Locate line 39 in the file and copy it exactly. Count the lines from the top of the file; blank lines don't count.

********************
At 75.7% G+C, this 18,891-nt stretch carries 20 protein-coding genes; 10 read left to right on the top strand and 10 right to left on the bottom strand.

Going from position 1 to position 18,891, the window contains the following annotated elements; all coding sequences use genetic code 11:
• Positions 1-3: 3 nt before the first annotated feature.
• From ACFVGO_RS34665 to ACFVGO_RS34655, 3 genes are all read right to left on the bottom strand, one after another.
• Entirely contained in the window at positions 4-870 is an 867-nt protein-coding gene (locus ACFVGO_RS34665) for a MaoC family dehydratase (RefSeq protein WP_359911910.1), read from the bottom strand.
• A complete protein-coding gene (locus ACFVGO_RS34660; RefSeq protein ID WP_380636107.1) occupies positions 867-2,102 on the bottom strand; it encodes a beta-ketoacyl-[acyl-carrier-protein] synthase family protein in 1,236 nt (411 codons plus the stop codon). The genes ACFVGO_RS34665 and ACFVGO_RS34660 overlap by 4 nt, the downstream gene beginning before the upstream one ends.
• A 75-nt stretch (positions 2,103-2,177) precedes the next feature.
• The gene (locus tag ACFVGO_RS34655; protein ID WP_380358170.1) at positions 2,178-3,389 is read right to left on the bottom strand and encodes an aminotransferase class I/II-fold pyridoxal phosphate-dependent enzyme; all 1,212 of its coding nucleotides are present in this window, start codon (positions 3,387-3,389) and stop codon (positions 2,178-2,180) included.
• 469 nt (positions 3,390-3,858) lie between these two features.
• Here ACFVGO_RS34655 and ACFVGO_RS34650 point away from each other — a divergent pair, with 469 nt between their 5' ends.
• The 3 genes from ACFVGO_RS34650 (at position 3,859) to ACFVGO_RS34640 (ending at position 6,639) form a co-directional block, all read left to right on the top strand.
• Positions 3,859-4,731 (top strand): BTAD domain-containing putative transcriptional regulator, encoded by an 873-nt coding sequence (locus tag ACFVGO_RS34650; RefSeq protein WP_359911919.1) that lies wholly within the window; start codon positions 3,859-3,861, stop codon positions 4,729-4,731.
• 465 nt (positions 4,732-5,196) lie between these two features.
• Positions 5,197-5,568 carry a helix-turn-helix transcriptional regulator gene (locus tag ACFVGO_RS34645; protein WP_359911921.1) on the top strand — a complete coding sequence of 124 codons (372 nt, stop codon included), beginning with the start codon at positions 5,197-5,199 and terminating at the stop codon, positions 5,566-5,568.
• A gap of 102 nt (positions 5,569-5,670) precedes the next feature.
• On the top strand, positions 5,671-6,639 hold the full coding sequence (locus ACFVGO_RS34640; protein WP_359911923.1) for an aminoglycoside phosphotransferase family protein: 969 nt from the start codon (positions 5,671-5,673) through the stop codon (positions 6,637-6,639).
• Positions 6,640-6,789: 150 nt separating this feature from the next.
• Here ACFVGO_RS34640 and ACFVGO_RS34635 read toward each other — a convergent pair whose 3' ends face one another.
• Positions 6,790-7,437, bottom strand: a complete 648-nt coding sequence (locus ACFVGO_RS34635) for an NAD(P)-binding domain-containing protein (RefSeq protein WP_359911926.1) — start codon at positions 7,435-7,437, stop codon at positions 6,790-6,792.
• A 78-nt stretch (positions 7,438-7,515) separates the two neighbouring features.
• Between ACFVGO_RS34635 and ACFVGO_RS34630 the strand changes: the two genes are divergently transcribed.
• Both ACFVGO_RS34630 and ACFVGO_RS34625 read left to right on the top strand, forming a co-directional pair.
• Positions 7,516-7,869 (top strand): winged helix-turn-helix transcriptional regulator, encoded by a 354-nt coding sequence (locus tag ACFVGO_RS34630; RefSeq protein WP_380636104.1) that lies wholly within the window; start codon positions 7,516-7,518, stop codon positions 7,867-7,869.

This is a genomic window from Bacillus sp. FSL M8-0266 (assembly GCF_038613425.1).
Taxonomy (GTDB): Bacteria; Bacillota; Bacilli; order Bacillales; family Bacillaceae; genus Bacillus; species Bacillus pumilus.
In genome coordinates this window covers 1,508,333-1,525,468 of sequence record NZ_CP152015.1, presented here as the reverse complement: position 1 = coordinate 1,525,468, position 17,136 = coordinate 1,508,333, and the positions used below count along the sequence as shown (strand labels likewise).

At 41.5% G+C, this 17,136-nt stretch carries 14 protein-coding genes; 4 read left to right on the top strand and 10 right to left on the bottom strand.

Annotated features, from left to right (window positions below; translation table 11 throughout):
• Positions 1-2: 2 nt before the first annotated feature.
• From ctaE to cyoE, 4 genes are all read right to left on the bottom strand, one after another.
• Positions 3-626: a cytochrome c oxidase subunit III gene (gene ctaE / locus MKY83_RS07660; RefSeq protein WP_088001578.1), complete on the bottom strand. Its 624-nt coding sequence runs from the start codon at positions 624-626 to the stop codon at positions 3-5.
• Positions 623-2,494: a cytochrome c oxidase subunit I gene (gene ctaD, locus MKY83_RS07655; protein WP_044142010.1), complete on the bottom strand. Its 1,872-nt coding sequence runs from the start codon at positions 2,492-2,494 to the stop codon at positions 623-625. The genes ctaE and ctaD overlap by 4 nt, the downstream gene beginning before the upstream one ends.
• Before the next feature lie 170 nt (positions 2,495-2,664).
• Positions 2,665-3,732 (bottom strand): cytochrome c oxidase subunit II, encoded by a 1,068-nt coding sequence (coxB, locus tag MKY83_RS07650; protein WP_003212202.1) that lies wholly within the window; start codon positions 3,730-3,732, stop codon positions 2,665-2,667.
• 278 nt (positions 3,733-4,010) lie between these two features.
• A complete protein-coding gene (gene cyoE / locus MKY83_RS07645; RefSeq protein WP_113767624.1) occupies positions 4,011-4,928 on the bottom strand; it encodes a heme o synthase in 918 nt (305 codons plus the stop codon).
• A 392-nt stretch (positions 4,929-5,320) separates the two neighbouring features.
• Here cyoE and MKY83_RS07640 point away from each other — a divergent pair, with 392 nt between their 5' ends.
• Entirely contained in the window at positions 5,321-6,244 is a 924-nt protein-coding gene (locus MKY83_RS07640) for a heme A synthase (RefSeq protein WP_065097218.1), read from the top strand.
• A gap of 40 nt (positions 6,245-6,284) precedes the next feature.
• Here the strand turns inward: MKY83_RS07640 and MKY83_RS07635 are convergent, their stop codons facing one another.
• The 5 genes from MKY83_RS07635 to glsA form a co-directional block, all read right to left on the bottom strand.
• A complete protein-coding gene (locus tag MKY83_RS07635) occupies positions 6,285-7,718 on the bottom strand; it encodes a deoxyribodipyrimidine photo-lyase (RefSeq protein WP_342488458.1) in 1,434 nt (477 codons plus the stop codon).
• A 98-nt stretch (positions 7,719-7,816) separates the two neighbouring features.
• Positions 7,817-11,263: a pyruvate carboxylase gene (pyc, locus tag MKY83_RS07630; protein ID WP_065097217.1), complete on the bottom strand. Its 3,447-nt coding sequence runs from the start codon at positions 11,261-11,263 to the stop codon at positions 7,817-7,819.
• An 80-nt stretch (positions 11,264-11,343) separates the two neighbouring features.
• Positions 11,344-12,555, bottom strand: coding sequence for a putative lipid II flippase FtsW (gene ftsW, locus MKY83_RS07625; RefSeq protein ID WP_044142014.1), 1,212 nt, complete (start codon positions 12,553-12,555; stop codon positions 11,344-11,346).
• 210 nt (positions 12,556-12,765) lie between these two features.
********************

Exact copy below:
• Entirely contained in the window at positions 5,321-6,244 is a 924-nt protein-coding gene (locus MKY83_RS07640) for a heme A synthase (RefSeq protein WP_065097218.1), read from the top strand.